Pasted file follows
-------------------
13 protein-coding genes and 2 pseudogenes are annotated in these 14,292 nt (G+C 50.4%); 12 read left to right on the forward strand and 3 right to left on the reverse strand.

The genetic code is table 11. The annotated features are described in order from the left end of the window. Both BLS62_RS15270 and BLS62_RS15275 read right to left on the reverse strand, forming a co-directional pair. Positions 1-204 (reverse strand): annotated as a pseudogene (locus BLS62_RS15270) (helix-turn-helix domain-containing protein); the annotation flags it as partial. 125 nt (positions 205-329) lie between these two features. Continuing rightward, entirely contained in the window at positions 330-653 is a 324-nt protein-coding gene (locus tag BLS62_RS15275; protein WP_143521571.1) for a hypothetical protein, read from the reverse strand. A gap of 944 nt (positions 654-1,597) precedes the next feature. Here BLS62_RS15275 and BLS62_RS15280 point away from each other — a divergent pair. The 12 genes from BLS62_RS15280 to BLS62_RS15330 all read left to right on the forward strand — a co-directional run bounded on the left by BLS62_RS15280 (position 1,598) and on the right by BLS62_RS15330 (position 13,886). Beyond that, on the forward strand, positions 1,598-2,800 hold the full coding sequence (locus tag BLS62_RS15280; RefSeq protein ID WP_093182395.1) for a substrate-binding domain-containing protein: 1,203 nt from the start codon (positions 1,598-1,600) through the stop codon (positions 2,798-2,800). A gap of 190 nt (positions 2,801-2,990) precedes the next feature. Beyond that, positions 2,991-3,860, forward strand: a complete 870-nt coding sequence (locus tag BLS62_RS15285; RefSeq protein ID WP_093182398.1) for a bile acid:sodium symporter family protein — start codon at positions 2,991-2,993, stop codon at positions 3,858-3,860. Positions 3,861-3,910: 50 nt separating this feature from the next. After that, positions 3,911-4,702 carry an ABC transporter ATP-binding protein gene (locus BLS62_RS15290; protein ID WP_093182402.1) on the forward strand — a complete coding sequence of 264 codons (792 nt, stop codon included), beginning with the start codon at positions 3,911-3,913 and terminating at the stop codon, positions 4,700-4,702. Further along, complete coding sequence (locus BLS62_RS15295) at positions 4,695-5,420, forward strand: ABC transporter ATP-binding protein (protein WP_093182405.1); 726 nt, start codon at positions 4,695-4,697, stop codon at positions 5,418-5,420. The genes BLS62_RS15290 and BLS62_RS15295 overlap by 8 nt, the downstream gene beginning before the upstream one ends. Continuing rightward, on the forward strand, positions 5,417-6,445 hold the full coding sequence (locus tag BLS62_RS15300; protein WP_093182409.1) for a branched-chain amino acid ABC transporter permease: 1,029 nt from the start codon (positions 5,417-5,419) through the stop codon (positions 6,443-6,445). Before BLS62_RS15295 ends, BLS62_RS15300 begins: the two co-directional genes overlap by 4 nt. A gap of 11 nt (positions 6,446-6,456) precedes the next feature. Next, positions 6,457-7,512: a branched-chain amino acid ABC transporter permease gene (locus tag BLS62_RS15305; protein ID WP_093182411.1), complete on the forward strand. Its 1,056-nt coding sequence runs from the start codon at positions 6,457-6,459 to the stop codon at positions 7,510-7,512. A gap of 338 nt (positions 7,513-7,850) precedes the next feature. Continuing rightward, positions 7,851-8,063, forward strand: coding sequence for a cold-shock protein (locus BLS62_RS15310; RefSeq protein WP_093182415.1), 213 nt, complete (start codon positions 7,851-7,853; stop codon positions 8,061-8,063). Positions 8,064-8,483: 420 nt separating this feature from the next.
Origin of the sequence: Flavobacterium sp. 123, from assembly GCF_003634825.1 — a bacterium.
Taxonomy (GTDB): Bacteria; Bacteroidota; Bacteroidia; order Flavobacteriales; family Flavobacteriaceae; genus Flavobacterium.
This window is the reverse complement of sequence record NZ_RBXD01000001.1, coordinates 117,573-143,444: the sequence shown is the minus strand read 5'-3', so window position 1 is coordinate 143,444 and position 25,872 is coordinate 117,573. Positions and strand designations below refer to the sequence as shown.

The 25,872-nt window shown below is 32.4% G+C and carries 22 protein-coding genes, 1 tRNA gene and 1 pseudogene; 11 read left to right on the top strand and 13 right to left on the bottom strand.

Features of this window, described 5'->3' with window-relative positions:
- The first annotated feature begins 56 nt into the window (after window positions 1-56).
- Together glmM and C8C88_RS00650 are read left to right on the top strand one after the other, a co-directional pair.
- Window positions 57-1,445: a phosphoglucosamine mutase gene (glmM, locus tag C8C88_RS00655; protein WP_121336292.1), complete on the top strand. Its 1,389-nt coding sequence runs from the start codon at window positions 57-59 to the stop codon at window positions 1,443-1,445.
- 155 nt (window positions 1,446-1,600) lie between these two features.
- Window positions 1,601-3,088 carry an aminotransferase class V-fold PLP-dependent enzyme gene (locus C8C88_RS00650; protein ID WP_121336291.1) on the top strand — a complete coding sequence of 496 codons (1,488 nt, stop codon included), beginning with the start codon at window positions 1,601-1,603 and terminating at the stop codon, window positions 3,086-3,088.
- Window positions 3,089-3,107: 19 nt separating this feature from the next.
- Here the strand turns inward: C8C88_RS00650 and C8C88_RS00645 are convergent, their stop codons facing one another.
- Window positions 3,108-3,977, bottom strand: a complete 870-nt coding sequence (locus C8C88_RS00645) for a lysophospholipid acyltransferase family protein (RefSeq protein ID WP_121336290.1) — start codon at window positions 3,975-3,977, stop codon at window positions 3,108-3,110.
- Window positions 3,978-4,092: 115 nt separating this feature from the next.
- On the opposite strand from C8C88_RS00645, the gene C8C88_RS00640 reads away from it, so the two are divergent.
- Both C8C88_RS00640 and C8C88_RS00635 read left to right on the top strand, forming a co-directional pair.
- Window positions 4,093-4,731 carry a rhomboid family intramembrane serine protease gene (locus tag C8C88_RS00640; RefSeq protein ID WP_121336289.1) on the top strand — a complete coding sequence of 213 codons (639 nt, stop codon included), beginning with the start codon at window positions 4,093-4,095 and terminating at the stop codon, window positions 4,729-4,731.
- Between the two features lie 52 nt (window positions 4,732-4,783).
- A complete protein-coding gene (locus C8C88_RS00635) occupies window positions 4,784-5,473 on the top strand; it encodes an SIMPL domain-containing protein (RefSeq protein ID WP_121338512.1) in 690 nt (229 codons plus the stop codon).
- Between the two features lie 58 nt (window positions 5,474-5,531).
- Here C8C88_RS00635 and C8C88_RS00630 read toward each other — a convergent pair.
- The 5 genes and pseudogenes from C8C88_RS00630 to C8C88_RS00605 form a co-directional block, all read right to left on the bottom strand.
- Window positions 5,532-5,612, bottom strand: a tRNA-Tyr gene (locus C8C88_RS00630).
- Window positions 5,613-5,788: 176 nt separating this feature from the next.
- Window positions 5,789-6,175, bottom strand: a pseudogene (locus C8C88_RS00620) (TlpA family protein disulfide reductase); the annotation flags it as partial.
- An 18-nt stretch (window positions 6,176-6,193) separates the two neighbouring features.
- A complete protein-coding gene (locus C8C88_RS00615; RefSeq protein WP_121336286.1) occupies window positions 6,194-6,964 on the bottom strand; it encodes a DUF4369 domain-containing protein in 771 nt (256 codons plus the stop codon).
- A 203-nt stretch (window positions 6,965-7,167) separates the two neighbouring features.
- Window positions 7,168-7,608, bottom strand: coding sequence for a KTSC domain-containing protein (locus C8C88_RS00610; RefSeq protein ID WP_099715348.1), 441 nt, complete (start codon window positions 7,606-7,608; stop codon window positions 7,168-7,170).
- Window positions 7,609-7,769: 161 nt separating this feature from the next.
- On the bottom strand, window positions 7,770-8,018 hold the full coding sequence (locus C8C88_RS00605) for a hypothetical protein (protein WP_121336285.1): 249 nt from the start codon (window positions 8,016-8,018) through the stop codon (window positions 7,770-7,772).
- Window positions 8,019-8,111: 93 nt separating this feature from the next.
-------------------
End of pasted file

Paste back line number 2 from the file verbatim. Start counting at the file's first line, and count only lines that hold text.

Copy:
The genetic code is table 11. The annotated features are described in order from the left end of the window. Both BLS62_RS15270 and BLS62_RS15275 read right to left on the reverse strand, forming a co-directional pair. Positions 1-204 (reverse strand): annotated as a pseudogene (locus BLS62_RS15270) (helix-turn-helix domain-containing protein); the annotation flags it as partial. 125 nt (positions 205-329) lie between these two features. Continuing rightward, entirely contained in the window at positions 330-653 is a 324-nt protein-coding gene (locus tag BLS62_RS15275; protein WP_143521571.1) for a hypothetical protein, read from the reverse strand. A gap of 944 nt (positions 654-1,597) precedes the next feature. Here BLS62_RS15275 and BLS62_RS15280 point away from each other — a divergent pair. The 12 genes from BLS62_RS15280 to BLS62_RS15330 all read left to right on the forward strand — a co-directional run bounded on the left by BLS62_RS15280 (position 1,598) and on the right by BLS62_RS15330 (position 13,886). Beyond that, on the forward strand, positions 1,598-2,800 hold the full coding sequence (locus tag BLS62_RS15280; RefSeq protein ID WP_093182395.1) for a substrate-binding domain-containing protein: 1,203 nt from the start codon (positions 1,598-1,600) through the stop codon (positions 2,798-2,800). A gap of 190 nt (positions 2,801-2,990) precedes the next feature. Beyond that, positions 2,991-3,860, forward strand: a complete 870-nt coding sequence (locus tag BLS62_RS15285; RefSeq protein ID WP_093182398.1) for a bile acid:sodium symporter family protein — start codon at positions 2,991-2,993, stop codon at positions 3,858-3,860. Positions 3,861-3,910: 50 nt separating this feature from the next. After that, positions 3,911-4,702 carry an ABC transporter ATP-binding protein gene (locus BLS62_RS15290; protein ID WP_093182402.1) on the forward strand — a complete coding sequence of 264 codons (792 nt, stop codon included), beginning with the start codon at positions 3,911-3,913 and terminating at the stop codon, positions 4,700-4,702. Further along, complete coding sequence (locus BLS62_RS15295) at positions 4,695-5,420, forward strand: ABC transporter ATP-binding protein (protein WP_093182405.1); 726 nt, start codon at positions 4,695-4,697, stop codon at positions 5,418-5,420. The genes BLS62_RS15290 and BLS62_RS15295 overlap by 8 nt, the downstream gene beginning before the upstream one ends. Continuing rightward, on the forward strand, positions 5,417-6,445 hold the full coding sequence (locus tag BLS62_RS15300; protein WP_093182409.1) for a branched-chain amino acid ABC transporter permease: 1,029 nt from the start codon (positions 5,417-5,419) through the stop codon (positions 6,443-6,445). Before BLS62_RS15295 ends, BLS62_RS15300 begins: the two co-directional genes overlap by 4 nt. A gap of 11 nt (positions 6,446-6,456) precedes the next feature. Next, positions 6,457-7,512: a branched-chain amino acid ABC transporter permease gene (locus tag BLS62_RS15305; protein ID WP_093182411.1), complete on the forward strand. Its 1,056-nt coding sequence runs from the start codon at positions 6,457-6,459 to the stop codon at positions 7,510-7,512. A gap of 338 nt (positions 7,513-7,850) precedes the next feature. Continuing rightward, positions 7,851-8,063, forward strand: coding sequence for a cold-shock protein (locus BLS62_RS15310; RefSeq protein WP_093182415.1), 213 nt, complete (start codon positions 7,851-7,853; stop codon positions 8,061-8,063). Positions 8,064-8,483: 420 nt separating this feature from the next.